well agrees. It possesses much in common with East Ceram, but at
the same time has a good deal of resemblance to the Ke Islands
and Banda. The fine pigeon, Carpophaga concinna, inhabits Ke,
Banda, 11-Iatabello, and Goram, and is replaced by a distinct
species, C. neglecta, in Ceram. The insects of these four islands
have also a common facies--facts which seem to indicate that some
more extensive land has recently disappeared from the area they
now occupy, and has supplied them with a few of its peculiar

The Goram people (among whom I stayed a month) are a race of
traders. Every year they visit the Tenimber, Ke, and Aru Islands,
the whole north-west coast of New Guinea from Oetanata to
Salwatty, and the island of Waigiou and Mysol. They also extend
their voyages to Tidore and Ternate, as well as to Banda and
Amboyna, Their praus are all made by that wonderful race of
boatbuilders, the Ke. islanders, who annually turn out some
hundreds of boats, large and small, which can hardly be surpassed
for beauty of form and goodness of workmanship, They trade
chiefly in tripang, the medicinal mussoi bark, wild nutmegs, and
tortoiseshell, which they sell to the Bugis traders at Ceram-laut
or Aru, few of them caring to take their products to any other
market. In other respects they are a lazy race, living very
poorly, and much given to opium smoking. The only native
manufactures are sail-matting, coarse cotton cloth, and pandanus-
leaf boxes, prettily stained and ornamented with shell-work.

In the island of Goram, only eight or ten miles long, there are
about a dozen Rajahs, scarcely better off than the rest of the
inhabitants, and exercising a mere nominal sway, except when any
order is received from the Dutch Government, when, being backed
by a higher power, they show a little more strict authority. My
friend the Rajah of Ammer (commonly called Rajah of Goram) told
me that a few years ago, before the Dutch had interfered in the
affairs of the island, the trade was not carried on so peaceably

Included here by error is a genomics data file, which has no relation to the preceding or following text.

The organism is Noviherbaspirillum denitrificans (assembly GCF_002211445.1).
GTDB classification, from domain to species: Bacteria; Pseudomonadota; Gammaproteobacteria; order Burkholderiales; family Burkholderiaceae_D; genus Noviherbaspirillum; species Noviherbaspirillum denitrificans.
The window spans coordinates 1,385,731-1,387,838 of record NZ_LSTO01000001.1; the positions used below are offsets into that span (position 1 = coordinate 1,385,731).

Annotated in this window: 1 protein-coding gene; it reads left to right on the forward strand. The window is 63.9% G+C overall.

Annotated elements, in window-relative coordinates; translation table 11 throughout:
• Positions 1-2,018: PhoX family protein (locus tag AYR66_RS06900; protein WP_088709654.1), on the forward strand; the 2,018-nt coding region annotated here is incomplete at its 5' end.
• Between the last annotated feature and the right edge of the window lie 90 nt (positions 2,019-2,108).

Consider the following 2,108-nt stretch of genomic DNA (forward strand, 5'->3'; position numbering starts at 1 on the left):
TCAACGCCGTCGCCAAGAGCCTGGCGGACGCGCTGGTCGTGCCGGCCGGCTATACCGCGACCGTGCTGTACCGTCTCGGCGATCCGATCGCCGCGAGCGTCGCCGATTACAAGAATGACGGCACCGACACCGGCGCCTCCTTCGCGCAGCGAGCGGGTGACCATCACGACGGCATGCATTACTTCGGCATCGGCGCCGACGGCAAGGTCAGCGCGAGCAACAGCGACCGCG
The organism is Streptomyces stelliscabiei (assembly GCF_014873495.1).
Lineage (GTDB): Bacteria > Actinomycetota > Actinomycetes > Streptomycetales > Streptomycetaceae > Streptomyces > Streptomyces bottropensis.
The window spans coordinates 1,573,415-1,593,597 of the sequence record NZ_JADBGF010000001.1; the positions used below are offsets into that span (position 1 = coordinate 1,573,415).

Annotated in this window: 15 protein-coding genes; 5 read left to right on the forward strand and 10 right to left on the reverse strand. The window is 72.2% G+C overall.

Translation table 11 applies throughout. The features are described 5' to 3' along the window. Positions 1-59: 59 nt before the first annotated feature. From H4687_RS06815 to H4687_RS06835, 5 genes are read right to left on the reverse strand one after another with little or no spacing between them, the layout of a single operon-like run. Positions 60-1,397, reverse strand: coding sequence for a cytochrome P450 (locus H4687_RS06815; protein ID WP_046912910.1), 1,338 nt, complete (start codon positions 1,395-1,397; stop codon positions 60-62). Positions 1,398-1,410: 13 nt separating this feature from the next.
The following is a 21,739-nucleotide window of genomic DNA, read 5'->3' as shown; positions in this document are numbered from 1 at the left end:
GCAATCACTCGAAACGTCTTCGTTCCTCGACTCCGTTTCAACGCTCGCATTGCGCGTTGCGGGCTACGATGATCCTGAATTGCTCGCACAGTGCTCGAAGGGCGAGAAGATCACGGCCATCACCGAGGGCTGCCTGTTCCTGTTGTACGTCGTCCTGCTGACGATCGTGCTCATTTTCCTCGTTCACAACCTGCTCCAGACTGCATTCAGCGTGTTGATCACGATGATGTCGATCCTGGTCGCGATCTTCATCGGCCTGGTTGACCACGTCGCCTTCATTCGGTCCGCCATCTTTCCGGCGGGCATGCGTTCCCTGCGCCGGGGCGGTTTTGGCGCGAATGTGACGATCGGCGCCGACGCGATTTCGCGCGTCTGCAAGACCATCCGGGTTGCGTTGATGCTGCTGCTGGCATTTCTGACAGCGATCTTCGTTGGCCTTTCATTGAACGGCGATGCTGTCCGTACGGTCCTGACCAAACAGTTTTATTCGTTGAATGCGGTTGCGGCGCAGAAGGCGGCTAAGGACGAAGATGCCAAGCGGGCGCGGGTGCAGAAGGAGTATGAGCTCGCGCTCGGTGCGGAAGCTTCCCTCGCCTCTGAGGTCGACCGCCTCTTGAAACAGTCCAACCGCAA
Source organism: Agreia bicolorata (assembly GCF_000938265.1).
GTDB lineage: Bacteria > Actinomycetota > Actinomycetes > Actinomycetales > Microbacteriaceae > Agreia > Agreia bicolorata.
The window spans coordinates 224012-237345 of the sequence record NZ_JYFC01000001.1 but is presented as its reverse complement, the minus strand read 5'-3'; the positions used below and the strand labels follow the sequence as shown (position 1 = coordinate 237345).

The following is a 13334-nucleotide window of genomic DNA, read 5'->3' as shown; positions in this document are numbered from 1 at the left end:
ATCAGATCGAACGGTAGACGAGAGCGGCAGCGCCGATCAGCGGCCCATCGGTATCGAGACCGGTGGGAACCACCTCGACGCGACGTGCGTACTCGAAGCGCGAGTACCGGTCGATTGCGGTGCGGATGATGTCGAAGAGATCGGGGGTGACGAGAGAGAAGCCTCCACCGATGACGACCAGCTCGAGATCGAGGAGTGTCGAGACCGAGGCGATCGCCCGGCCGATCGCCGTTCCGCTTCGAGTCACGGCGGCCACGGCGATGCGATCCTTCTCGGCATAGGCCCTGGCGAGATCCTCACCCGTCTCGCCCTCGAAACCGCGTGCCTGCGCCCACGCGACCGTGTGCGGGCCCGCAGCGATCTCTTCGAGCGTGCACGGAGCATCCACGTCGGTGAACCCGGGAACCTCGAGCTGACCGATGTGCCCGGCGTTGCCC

as at present, rival praus often fighting when on the way to the
same locality, or trafficking in the same village. Now such a
thing is never thought of-one of the good effects of the
superintendence of a civilized government. Disputes between
villages are still, however, sometimes settled by fighting, and I
one day saw about fifty men, carrying long guns and heavy
cartridge-belts, march through the village. They had come from
the other side of the island on some question of trespass or
boundary, and were prepared for war if peaceable negotiations
should fail.

While at Manowolko I had purchased for 100 florins £9.) a small
prau, which was brought over the next day, as I was informed it
was more easy to have the necessary alterations made in Goram,
where several Ke workmen were settled.

As soon as we began getting my prau ready I was obliged to give
up collecting, as I found that unless I was constantly on the
spot myself very little work would be clone. As I proposed making
some long voyages in this boat, I determined to fit it up
conveniently, and was obliged to do all the inside work myself,
assisted by my two Amboynese boys. I had plenty of visitors,
surprised to see a white man at work, and much astonished at the
novel arrangements I was making in one of their native vessels.
Luckily I had a few tools of my own, including a small saw and